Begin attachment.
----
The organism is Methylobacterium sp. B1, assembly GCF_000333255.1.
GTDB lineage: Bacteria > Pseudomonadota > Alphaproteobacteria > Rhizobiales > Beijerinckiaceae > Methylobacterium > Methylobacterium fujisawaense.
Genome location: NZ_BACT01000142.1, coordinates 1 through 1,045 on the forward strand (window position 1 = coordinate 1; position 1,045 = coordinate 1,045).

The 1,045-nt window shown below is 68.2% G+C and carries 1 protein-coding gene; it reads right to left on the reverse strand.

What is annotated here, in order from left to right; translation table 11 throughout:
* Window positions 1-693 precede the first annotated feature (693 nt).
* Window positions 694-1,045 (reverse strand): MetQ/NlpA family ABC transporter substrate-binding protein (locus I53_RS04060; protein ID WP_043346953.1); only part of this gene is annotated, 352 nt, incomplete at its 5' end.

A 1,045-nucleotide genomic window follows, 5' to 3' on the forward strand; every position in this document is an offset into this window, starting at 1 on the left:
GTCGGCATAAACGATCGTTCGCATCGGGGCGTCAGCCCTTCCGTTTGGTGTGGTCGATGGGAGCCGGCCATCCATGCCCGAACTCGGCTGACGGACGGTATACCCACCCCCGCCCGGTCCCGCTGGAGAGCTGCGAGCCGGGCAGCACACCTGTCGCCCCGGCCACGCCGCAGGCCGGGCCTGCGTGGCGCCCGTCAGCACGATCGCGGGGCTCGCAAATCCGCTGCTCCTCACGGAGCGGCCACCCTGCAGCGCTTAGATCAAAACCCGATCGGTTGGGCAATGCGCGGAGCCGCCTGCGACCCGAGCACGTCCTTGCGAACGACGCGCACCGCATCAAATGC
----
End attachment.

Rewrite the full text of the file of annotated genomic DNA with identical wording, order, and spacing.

The organism is Methylobacterium sp. B1, assembly GCF_000333255.1.
GTDB lineage: Bacteria > Pseudomonadota > Alphaproteobacteria > Rhizobiales > Beijerinckiaceae > Methylobacterium > Methylobacterium fujisawaense.
Genome location: NZ_BACT01000142.1, coordinates 1 through 1,045 on the forward strand (window position 1 = coordinate 1; position 1,045 = coordinate 1,045).

The 1,045-nt window shown below is 68.2% G+C and carries 1 protein-coding gene; it reads right to left on the reverse strand.

What is annotated here, in order from left to right; translation table 11 throughout:
* Window positions 1-693 precede the first annotated feature (693 nt).
* Window positions 694-1,045 (reverse strand): MetQ/NlpA family ABC transporter substrate-binding protein (locus I53_RS04060; protein ID WP_043346953.1); only part of this gene is annotated, 352 nt, incomplete at its 5' end.

A 1,045-nucleotide genomic window follows, 5' to 3' on the forward strand; every position in this document is an offset into this window, starting at 1 on the left:
GTCGGCATAAACGATCGTTCGCATCGGGGCGTCAGCCCTTCCGTTTGGTGTGGTCGATGGGAGCCGGCCATCCATGCCCGAACTCGGCTGACGGACGGTATACCCACCCCCGCCCGGTCCCGCTGGAGAGCTGCGAGCCGGGCAGCACACCTGTCGCCCCGGCCACGCCGCAGGCCGGGCCTGCGTGGCGCCCGTCAGCACGATCGCGGGGCTCGCAAATCCGCTGCTCCTCACGGAGCGGCCACCCTGCAGCGCTTAGATCAAAACCCGATCGGTTGGGCAATGCGCGGAGCCGCCTGCGACCCGAGCACGTCCTTGCGAACGACGCGCACCGCATCAAATGC